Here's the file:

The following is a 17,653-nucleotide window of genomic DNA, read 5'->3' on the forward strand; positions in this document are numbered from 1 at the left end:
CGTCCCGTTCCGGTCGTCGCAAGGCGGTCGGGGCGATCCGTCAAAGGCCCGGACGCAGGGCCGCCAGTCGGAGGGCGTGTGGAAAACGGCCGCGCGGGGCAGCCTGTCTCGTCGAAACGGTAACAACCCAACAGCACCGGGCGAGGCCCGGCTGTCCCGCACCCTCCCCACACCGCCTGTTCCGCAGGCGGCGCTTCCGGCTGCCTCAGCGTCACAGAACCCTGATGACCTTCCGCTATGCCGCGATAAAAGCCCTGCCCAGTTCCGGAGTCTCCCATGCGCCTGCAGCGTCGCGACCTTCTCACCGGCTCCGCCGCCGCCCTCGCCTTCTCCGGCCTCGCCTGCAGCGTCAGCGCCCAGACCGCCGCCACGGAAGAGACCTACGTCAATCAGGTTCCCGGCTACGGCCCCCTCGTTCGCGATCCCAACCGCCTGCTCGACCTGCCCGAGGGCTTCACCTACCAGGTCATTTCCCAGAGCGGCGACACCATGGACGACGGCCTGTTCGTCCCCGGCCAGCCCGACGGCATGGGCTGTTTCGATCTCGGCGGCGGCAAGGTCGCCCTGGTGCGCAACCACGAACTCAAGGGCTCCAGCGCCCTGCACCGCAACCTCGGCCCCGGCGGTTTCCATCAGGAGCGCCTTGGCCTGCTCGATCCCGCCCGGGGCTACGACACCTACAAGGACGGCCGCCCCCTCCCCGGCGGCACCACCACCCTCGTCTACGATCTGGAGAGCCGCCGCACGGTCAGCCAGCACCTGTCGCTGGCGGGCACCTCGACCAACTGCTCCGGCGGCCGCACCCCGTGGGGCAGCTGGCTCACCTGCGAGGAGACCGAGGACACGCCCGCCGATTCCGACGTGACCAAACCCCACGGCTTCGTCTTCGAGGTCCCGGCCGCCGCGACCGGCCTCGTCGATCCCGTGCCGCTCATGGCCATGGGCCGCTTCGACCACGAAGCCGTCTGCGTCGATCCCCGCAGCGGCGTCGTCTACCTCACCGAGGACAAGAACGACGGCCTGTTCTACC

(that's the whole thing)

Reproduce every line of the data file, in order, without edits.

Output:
The following is a 17,653-nucleotide window of genomic DNA, read 5'->3' on the forward strand; positions in this document are numbered from 1 at the left end:
CGTCCCGTTCCGGTCGTCGCAAGGCGGTCGGGGCGATCCGTCAAAGGCCCGGACGCAGGGCCGCCAGTCGGAGGGCGTGTGGAAAACGGCCGCGCGGGGCAGCCTGTCTCGTCGAAACGGTAACAACCCAACAGCACCGGGCGAGGCCCGGCTGTCCCGCACCCTCCCCACACCGCCTGTTCCGCAGGCGGCGCTTCCGGCTGCCTCAGCGTCACAGAACCCTGATGACCTTCCGCTATGCCGCGATAAAAGCCCTGCCCAGTTCCGGAGTCTCCCATGCGCCTGCAGCGTCGCGACCTTCTCACCGGCTCCGCCGCCGCCCTCGCCTTCTCCGGCCTCGCCTGCAGCGTCAGCGCCCAGACCGCCGCCACGGAAGAGACCTACGTCAATCAGGTTCCCGGCTACGGCCCCCTCGTTCGCGATCCCAACCGCCTGCTCGACCTGCCCGAGGGCTTCACCTACCAGGTCATTTCCCAGAGCGGCGACACCATGGACGACGGCCTGTTCGTCCCCGGCCAGCCCGACGGCATGGGCTGTTTCGATCTCGGCGGCGGCAAGGTCGCCCTGGTGCGCAACCACGAACTCAAGGGCTCCAGCGCCCTGCACCGCAACCTCGGCCCCGGCGGTTTCCATCAGGAGCGCCTTGGCCTGCTCGATCCCGCCCGGGGCTACGACACCTACAAGGACGGCCGCCCCCTCCCCGGCGGCACCACCACCCTCGTCTACGATCTGGAGAGCCGCCGCACGGTCAGCCAGCACCTGTCGCTGGCGGGCACCTCGACCAACTGCTCCGGCGGCCGCACCCCGTGGGGCAGCTGGCTCACCTGCGAGGAGACCGAGGACACGCCCGCCGATTCCGACGTGACCAAACCCCACGGCTTCGTCTTCGAGGTCCCGGCCGCCGCGACCGGCCTCGTCGATCCCGTGCCGCTCATGGCCATGGGCCGCTTCGACCACGAAGCCGTCTGCGTCGATCCCCGCAGCGGCGTCGTCTACCTCACCGAGGACAAGAACGACGGCCTGTTCTACC